Kolovsky, Bischoff and Botter. The opinion of the court was delivered by Bischoff, J.A.D. Botter, J.A.D. (concurring).
Plaintiff Stephen Setrin was stabbed while on the grounds of Glassboro State College (college). He filed a complaint against Calvin C. Troy, the one who allegedly inflicted the injuries, and the college, seeking damages for the injuries sustained. His father joined in the action, asserting his derivative claim. A motion of the college for summary judgment was granted and the complaint against it was dismissed. The judgment of dismissal was based on the conclusion of the trial judge that plaintiffs' action against the college was barred by the New Jersey Tort Claims Act, N.J.S.A. 59:1-1 et seq.
A consideration of the entire record, giving plaintiff the benefit of all favorable inferences, R. 4:46-2; Judson v. Peoples Bank and Trust Co. of Westfield , 17 N.J. 67, 73-77 (1954), discloses the following.
Plaintiff Stephen alleges in his complaint that prior to December 12, 1972 there were incidents of racial unrest at
the college which involved rioting between black and white students and the college was aware of this condition. On the evening of December 12 Stephen, a student at the college, attended a basketball game in the college gymnasium. During the game rioting broke out between black and white students and at half-time Stephen left the gymnasium to return to his dormitory. While enroute from the gymnasium to his dormitory he was attacked by defendant Troy without provocation or warning and stabbed in the abdomen. In depositions Stephen describes the incident in the following words:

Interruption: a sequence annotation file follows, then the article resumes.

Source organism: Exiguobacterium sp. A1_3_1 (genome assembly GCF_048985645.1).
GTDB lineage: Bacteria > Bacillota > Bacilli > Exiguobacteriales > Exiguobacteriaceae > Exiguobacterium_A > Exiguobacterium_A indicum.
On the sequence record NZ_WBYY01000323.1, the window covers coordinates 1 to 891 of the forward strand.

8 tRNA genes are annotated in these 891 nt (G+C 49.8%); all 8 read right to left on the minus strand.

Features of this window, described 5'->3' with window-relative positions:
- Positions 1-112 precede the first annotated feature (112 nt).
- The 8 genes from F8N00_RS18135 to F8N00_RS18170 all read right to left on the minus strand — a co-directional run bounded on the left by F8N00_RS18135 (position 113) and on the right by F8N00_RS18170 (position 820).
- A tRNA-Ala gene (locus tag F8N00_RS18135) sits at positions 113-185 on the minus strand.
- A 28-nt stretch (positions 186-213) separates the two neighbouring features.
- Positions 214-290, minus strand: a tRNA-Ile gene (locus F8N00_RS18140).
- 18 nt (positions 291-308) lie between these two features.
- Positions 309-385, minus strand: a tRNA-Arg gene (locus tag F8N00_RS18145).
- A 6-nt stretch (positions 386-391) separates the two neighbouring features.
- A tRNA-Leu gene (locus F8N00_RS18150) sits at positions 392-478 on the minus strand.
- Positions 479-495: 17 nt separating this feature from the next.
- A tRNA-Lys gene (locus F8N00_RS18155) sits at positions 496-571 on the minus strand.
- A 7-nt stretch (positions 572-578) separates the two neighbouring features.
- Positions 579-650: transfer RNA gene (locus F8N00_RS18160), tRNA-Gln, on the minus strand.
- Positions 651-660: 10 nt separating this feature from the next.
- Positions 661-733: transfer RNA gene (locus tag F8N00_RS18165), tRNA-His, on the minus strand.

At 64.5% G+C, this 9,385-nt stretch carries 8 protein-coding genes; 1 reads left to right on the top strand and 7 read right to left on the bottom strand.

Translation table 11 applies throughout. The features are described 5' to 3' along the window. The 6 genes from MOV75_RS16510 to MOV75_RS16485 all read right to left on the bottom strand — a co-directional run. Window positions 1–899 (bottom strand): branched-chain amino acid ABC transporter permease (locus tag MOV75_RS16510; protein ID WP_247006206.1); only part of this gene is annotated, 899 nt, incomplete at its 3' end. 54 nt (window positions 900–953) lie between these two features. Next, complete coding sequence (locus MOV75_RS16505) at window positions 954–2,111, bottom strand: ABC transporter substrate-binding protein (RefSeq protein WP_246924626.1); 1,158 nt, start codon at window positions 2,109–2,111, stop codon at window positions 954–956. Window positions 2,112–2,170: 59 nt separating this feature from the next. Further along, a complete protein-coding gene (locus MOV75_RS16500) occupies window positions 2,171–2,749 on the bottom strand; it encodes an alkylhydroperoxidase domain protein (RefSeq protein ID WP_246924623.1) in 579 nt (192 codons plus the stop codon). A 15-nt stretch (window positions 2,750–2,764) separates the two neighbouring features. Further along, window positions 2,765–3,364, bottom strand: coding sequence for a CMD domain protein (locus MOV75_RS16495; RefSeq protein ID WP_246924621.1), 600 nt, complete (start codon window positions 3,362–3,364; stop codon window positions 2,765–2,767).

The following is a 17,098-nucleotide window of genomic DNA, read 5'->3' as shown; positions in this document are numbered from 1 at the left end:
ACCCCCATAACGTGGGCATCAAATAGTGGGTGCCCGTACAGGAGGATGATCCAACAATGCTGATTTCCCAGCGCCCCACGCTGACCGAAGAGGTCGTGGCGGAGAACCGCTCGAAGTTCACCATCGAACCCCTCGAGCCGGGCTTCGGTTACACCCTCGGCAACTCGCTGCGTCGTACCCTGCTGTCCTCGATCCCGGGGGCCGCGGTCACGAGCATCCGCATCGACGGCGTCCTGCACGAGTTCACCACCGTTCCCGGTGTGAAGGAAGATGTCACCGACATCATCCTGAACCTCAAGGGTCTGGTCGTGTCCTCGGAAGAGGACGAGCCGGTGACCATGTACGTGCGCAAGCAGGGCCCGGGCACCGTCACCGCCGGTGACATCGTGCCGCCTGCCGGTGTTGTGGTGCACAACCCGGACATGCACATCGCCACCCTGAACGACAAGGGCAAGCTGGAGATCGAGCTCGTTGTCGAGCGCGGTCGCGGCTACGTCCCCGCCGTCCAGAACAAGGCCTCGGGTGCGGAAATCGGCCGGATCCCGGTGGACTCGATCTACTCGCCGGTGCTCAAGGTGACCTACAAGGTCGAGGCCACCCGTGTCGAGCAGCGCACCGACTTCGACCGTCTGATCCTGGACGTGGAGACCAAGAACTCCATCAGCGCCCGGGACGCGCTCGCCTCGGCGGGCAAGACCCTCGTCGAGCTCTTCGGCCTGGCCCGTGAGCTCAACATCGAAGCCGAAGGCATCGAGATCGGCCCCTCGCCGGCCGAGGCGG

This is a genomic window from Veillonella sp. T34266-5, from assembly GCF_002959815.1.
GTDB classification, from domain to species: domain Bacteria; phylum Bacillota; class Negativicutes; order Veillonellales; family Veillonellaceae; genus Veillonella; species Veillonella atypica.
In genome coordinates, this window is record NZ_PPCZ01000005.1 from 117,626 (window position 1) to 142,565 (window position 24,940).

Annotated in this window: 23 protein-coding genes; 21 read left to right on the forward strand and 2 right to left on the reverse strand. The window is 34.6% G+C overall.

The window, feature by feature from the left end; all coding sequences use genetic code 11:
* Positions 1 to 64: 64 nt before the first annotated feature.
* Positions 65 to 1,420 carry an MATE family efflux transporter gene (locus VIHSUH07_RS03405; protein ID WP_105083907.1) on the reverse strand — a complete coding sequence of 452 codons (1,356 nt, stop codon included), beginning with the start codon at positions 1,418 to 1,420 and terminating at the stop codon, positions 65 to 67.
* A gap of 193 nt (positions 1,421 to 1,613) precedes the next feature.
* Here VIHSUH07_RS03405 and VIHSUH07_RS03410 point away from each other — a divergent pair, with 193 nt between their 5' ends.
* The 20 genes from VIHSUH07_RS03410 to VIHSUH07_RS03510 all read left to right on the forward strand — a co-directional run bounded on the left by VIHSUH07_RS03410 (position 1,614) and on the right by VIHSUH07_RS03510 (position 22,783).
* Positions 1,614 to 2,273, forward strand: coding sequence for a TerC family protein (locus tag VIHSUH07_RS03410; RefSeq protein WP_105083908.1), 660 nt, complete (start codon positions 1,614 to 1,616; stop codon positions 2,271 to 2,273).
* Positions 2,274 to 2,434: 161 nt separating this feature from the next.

He further states he walked back, "got some pop corn" and started out the door of the gymnasium when he was accosted by defendant Troy and two others. He walked around them out the door and started toward his dormitory. Troy and the others followed, words ensued, resulting in an altercation and Stephen was stabbed.
Plaintiffs' allegations of negligence on the part of the college, as contained in plaintiffs' factual contentions in the pretrial order, include the charge that the college "was negligent in failing to exercise proper supervisory care having knowledge of the previous episodes of racial disturbance which occurred prior to the game and during the game" and, further, was negligent "in that it failed to have sufficient police officers or guards in attendance at said game to prevent assaults between black and white students attending said college."
Plaintiffs originally contended that the college was not a state entity and, therefore, the New Jersey Tort Claims Act was not applicable. That contention has been abandoned.
Plaintiffs' present contention is that the trial judge erred in holding the college immune from liability under the New Jersey Tort Claims Act.
(1) their claim is not based on any alleged failure to provide police protection within the meaning of ...